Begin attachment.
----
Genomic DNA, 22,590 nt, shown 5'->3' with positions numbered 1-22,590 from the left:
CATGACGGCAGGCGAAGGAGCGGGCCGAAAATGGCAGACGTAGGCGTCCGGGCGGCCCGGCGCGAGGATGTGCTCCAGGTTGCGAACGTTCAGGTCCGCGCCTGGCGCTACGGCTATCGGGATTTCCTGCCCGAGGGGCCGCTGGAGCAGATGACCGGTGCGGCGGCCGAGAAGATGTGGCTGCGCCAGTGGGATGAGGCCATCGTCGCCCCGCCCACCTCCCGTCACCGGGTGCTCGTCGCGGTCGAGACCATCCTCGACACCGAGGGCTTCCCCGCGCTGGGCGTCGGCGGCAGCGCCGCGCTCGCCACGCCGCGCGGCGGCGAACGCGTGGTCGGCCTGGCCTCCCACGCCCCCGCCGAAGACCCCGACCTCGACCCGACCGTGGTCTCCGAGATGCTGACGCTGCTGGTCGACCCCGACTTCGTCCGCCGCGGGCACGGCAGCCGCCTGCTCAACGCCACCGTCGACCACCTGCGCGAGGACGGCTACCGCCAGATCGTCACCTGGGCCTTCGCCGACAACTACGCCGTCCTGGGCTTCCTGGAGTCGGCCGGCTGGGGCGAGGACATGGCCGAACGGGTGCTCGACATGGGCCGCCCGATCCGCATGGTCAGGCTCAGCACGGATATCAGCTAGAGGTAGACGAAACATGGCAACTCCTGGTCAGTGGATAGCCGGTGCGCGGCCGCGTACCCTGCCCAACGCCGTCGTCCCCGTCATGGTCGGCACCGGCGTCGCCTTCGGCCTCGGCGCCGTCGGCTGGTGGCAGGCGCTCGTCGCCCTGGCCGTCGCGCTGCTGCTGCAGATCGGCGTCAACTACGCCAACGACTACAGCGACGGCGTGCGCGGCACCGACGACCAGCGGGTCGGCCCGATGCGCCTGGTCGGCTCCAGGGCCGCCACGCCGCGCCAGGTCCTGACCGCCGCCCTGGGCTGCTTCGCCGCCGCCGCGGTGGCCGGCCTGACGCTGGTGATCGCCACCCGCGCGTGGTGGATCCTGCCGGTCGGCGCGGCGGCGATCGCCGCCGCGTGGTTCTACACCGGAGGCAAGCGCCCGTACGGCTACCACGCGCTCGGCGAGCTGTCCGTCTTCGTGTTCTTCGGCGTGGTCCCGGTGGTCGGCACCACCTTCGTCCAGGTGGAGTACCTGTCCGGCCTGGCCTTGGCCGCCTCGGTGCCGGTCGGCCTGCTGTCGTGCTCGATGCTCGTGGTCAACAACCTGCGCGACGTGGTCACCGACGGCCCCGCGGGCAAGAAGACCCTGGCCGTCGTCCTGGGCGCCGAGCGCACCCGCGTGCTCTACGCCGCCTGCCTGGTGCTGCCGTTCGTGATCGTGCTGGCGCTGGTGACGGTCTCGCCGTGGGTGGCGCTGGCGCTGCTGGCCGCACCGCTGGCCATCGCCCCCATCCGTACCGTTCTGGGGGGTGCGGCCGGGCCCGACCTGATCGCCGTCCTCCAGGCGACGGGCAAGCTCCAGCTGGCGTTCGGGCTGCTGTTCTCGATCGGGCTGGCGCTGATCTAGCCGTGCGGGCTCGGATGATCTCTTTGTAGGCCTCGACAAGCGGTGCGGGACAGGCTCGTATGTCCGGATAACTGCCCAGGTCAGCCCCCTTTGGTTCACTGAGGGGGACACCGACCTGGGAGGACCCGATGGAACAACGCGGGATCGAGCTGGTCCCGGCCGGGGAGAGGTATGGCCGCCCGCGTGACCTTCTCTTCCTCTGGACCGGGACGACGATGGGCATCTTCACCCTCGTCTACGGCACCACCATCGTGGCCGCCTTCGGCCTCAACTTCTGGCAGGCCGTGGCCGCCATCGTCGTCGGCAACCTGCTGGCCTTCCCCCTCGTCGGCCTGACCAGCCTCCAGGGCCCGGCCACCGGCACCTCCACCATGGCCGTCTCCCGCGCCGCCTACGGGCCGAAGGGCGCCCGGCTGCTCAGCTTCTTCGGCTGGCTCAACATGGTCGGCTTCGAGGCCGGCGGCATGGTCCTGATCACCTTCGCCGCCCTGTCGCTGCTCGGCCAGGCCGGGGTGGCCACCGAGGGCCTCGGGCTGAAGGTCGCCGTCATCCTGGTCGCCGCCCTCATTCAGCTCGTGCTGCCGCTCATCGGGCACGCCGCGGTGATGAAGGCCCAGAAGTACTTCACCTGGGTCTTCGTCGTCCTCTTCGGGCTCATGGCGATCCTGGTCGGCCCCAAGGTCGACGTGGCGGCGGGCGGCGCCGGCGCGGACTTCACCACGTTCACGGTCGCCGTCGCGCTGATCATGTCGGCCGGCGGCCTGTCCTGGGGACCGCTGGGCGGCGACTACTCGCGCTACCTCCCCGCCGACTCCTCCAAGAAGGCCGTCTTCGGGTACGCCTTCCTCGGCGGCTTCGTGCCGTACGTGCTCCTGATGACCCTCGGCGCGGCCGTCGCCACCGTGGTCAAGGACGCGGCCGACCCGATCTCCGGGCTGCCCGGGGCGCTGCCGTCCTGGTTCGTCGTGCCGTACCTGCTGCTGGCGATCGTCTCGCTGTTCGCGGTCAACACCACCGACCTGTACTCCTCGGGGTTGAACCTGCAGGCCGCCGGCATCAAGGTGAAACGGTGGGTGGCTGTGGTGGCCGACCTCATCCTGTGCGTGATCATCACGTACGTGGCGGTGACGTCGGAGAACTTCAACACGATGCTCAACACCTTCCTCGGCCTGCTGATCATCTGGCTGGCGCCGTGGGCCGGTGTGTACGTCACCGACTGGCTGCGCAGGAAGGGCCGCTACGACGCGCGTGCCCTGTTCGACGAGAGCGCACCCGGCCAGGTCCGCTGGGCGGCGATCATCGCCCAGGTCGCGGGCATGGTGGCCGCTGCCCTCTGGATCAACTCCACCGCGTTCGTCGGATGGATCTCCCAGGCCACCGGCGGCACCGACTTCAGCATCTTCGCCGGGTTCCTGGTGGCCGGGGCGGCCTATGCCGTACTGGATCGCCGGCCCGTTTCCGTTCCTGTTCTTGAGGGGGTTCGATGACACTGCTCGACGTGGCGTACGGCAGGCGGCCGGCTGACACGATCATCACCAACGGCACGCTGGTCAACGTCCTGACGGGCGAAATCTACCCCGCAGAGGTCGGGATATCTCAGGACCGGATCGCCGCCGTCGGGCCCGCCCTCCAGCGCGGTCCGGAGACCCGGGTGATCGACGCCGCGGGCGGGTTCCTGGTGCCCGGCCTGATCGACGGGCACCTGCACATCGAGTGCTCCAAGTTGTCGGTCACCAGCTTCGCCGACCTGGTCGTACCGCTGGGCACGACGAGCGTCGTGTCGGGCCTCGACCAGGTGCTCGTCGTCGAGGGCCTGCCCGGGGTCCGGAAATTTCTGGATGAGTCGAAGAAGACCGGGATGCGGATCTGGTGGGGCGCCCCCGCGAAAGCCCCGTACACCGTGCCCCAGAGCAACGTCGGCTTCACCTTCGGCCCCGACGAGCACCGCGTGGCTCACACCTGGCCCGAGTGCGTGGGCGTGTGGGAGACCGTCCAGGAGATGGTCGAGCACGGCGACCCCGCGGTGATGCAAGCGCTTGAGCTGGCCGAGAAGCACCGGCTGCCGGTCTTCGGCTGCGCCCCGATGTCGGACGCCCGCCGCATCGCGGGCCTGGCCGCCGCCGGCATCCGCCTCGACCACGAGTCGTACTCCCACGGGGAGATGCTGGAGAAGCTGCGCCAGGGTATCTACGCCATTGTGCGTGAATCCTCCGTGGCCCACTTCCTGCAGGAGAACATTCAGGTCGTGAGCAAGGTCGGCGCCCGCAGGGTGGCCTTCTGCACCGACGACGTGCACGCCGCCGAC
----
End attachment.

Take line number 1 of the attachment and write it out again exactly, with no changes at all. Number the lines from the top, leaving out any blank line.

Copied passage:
Genomic DNA, 22,590 nt, shown 5'->3' with positions numbered 1-22,590 from the left: